[1:09:31] LW: Beautiful. Then finally, you have amassed nearly half a million followers on social media over the years. There are a lot of fitness people and all kinds of influencers who don't get a lot of traction in social media. But I do think that you tend to be a lot more transparent with your process than people typically are. But I'm curious, what you would credit the traction and the engagement that you get on social media with, in case somebody is also, again, building a platform, and they want to know what the best practices are for someone who's considered to be an authentic, more authentic, public persona. Would you say, that's what it is? Or from your end of things, how would you look at that?
[1:10:18] SV: I think, first and foremost, I can't take credit, like whole credit. Coming back to this running theme of having mentors, having teachers, and really, I really appreciate learning from people. I had a lot of people come into my life and were generous with knowledge and information as to how I could, I guess, in a way, commercialize what I'm doing in a small degree. It was like, well, how do we take what you're doing as a personal trainer and make it bigger than just personal training your small community?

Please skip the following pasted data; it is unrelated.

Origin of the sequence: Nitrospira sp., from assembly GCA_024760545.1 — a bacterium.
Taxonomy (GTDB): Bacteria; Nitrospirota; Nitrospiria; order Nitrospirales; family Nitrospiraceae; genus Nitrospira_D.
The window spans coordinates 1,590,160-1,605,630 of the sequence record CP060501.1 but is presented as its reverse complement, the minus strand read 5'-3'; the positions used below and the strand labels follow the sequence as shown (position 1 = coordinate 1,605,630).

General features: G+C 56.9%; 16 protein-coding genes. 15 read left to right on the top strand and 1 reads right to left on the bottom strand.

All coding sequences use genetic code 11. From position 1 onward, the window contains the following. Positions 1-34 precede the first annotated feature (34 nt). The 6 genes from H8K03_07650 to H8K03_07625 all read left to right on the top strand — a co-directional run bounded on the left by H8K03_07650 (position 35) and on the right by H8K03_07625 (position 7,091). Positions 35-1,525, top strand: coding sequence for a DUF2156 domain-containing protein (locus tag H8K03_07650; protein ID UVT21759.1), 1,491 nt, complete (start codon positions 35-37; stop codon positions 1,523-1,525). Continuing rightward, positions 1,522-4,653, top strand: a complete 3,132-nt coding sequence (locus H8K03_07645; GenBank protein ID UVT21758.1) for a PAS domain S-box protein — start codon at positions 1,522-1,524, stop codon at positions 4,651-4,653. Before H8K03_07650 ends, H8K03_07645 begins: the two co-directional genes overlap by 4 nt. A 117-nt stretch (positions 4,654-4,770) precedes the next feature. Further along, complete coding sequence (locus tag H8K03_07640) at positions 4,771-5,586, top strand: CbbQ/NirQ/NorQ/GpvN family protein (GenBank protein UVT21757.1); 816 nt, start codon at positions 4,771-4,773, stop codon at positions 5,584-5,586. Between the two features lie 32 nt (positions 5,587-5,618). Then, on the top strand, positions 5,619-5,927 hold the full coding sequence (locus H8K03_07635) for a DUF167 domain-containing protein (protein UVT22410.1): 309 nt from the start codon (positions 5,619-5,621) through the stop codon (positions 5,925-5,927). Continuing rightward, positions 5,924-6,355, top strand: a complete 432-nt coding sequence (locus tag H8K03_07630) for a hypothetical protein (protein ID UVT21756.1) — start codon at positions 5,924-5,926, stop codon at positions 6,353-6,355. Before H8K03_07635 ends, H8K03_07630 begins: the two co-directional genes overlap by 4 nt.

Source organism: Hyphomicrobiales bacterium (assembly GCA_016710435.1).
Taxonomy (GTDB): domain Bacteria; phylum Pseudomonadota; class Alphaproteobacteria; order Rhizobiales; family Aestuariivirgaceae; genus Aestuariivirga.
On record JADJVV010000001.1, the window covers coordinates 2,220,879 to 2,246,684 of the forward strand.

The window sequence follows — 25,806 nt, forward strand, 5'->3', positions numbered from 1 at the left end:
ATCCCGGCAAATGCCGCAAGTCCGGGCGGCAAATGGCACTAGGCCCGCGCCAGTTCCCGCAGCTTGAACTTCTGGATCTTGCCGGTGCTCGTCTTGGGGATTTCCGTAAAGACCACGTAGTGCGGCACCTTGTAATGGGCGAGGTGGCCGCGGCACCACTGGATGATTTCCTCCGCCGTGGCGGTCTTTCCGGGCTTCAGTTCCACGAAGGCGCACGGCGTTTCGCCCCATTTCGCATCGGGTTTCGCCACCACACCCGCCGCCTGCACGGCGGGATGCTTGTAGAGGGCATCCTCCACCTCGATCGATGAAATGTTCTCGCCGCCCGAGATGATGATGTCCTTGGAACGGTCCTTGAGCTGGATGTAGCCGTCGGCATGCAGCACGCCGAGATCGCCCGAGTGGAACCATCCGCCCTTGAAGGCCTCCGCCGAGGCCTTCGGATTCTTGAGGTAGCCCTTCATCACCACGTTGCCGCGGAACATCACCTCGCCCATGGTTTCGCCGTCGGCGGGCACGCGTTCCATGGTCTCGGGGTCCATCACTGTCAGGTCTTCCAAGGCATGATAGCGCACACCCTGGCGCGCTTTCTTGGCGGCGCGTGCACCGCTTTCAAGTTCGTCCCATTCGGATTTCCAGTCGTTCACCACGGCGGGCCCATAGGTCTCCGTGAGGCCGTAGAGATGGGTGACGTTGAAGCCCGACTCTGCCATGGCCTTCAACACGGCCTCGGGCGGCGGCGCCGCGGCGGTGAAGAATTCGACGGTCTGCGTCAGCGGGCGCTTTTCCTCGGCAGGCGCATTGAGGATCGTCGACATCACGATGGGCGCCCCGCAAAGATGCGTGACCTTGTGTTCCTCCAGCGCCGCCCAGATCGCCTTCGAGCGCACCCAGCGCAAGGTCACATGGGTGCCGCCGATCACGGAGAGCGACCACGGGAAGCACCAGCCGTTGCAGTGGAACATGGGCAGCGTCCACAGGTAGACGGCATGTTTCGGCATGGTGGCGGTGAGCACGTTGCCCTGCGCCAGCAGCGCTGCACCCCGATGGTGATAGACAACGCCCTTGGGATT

I had help from people that had expertise in various different business areas and things like that. I think the reason I say that, and want to acknowledge that is that I think it's important to acknowledge that nothing ever just is from one person alone. Even the most successful people have a huge team of people that have helped them along the way, good and bad. That has definitely been the case for me. And so, I very much credit those people that have helped me. You know what? Even the people that have not, because in some way, it's been helpful along the way.
The second thing that I would say is two main principles that I follow with my social media and content creation is I ask myself like, what is the takeaway here? The reason I ask myself that is that as a consumer watching and engaging with content that you're not paying for, you have to remember that you're paying with your attention. People are paying you with their attention. I try to respect that fact and I think I don't want you to just watch me gallivanting around in my life. I want you to be able to take something away from that. What are you learning from this post that maybe you didn't know before?